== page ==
COMPAR-EU project overview

COMPAR-EU is a multimethod, interdisciplinary project that will contribute to bridging the gap between current knowledge and practice of self-management interventions.

COMPAR-EU methodological overview

COMPAR-EU aims to identify, compare, and rank the most effective and cost-effective self-management interventions (SMIs) for adults in Europe living with one of the four high-priority chronic conditions: type 2 diabetes, obesity, chronic obstructive pulmonary disease, and heart failure. The project will provide support for policymakers, guideline developers and professionals to make informed decisions on the adoption of the most suitable self-management interventions through an IT platform, featuring decision-making tools adapted to the needs of a wide range of end users (including researchers, patients, and industry).

The project applies network meta-analysis, an extension of traditional meta-analysis, which allows multiple (rather than pairwise) comparisons of intervention effectiveness. The work is based on a validated taxonomy of SMIs and prioritises outcomes from the patient´s perspective. The cost-effectiveness of the most effective SMIs is estimated and contextual factors associated with the SMI implementation are analysed. Based on the analyses, COMPAR-EU develops and pilots decision-making tools to facilitate and disseminate the most effective self-management interventions to key target end users. A multiprong strategy for exploitation of the research findings is developed, leading to clear business cases for SMI implementation in different contexts within the heterogeneous EU health system.

The research project addresses the need to provide additional evidence in a field that is crucially important for the management of chronic conditions. At the same time, all our efforts are focused on the practical implementation of the research evidence, supporting SMEs and other commercial partners as well as governments, clinicians and managers in the diffusion of the innovations generated by this project. Moreover, it promotes EU competitiveness in a globally emerging market.

Self-management interventions (SMIs)

SMIs are important health care interventions as they can help address the complex individual, social, and economic impacts of chronic conditions, improve outcomes and reduce health care costs associated with chronic conditions. For the purpose of this project, self-management is defined as `what individuals, families and communities do with the intention to promote, maintain, or restore health and to cope with illness and disability with or without the support of health professionals. It includes but is not limited to self-prevention, self-diagnosis, self-medication and self-management of illness and disability.´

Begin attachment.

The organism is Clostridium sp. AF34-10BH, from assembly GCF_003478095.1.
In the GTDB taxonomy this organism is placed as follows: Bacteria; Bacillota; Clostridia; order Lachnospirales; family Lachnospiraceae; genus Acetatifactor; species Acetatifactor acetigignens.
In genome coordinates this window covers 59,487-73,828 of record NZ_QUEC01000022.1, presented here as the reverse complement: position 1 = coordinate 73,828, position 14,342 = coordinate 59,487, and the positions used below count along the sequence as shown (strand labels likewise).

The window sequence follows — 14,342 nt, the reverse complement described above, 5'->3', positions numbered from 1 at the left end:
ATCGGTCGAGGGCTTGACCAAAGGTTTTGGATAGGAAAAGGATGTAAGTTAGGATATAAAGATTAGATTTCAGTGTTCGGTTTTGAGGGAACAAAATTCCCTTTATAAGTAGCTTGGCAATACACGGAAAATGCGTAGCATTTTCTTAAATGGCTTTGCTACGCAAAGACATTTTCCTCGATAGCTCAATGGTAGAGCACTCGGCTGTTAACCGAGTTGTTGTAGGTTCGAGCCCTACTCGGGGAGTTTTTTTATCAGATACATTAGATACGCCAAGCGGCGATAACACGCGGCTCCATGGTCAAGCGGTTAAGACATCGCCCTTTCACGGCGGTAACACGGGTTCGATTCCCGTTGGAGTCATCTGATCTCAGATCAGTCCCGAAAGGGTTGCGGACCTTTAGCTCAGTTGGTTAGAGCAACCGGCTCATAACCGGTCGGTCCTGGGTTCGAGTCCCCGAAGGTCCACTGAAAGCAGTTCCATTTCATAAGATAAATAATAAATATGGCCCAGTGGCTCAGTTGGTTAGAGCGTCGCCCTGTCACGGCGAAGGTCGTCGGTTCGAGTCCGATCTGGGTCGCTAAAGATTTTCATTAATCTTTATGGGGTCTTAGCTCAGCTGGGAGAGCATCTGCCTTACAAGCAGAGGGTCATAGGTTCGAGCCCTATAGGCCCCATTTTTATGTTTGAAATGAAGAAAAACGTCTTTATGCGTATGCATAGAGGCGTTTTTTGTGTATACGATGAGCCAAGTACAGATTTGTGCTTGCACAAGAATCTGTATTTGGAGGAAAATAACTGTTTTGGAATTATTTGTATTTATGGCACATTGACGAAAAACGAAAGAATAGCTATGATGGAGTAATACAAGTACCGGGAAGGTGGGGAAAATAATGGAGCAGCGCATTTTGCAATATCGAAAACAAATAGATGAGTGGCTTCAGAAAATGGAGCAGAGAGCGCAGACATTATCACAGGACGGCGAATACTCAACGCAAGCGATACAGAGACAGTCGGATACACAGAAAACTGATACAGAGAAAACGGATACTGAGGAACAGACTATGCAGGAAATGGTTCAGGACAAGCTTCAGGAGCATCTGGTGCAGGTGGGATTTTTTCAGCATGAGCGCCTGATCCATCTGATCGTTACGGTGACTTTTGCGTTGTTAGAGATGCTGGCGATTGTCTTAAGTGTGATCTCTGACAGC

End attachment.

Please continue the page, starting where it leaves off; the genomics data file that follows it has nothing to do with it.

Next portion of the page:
Because of the high public health relevance in terms of burden, frequency and socio-economic impact, the four chronic conditions type 2 diabetes, obesity, COPD, and heart failure are studied in COMPAR-EU.

Network meta-analysis (NMA)

NMA is an extension of pairwise meta-analysis that aggregates results from multiple studies. NMA compares, within a unified framework, multiple interventions and synthesises both sources of evidence, direct and indirect. Thereby, NMA provides more precise estimates of effectiveness, even for interventions that have not been compared in the same trial. NMA provides two main findings for each outcome analysed: the relative effect for all pairwise comparisons and a ranking of interventions. The fundamental assumption of NMA is transitivity. It implies that the distribution of effect modifiers is the same across treatment comparisons. Analyses are stratified to assess whether the effectiveness of a particular intervention varies by gender, socio-economic status, health literacy, population group, or comorbidity. For more information about our approach in COMPAR-EU, see also work package 5.

Cost-effectiveness analysis (CEA)

Self-management interventions can only be beneficial to society if benefits outweigh costs. CEA can inform policymakers at which cost self-management is beneficial to a society, a health care budget, or a patient. Cost-effectiveness modelling will be conducted for the most effective interventions (identified by NMA). The core of a cost-effectiveness study is the development of a model that describes the course of the condition and estimates the impact of an SMI on relevant outcomes including length and quality of life. The outcome of a CEA is societal incremental cost-effectiveness ratio, expressed as cost per quality adjusted life year (QALY). The QALY is a summary measure that incorporates the impact on both the quantity and quality of life. CEA includes cost parameters such as health care use, costs in life years gained, productivity losses, and caregiver burden. For more information about our approach in COMPAR-EU, see also work package 6.

General objective

COMPAR-EU aims to identify, compare, and rank the most effective and cost-effective self-management interventions (including preventive and management domains) in Europe for adults suffering from one of the four high-priority chronic diseases: type 2 diabetes, obesity, chronic obstructive pulmonary disease (COPD), and heart failure.

Ultimately, COMPAR-EU facilitates shared decision-making and supports implementation of best practices in different health care contexts through an interactive platform, featuring decision-making tools and other end products adapted to the needs of expected end users (member state policymakers, guideline developers and researchers, health care professionals, patients, and industry).

Specific objectives

Specific objective 1: As SMIs are frequently complex, multifaceted interventions, the use of taxonomies is necessary to classify critical attributes of SMIs. Our first objective is to validate a self-management taxonomy to inform the research steps that follow, ensuring both homogeneity and comparability.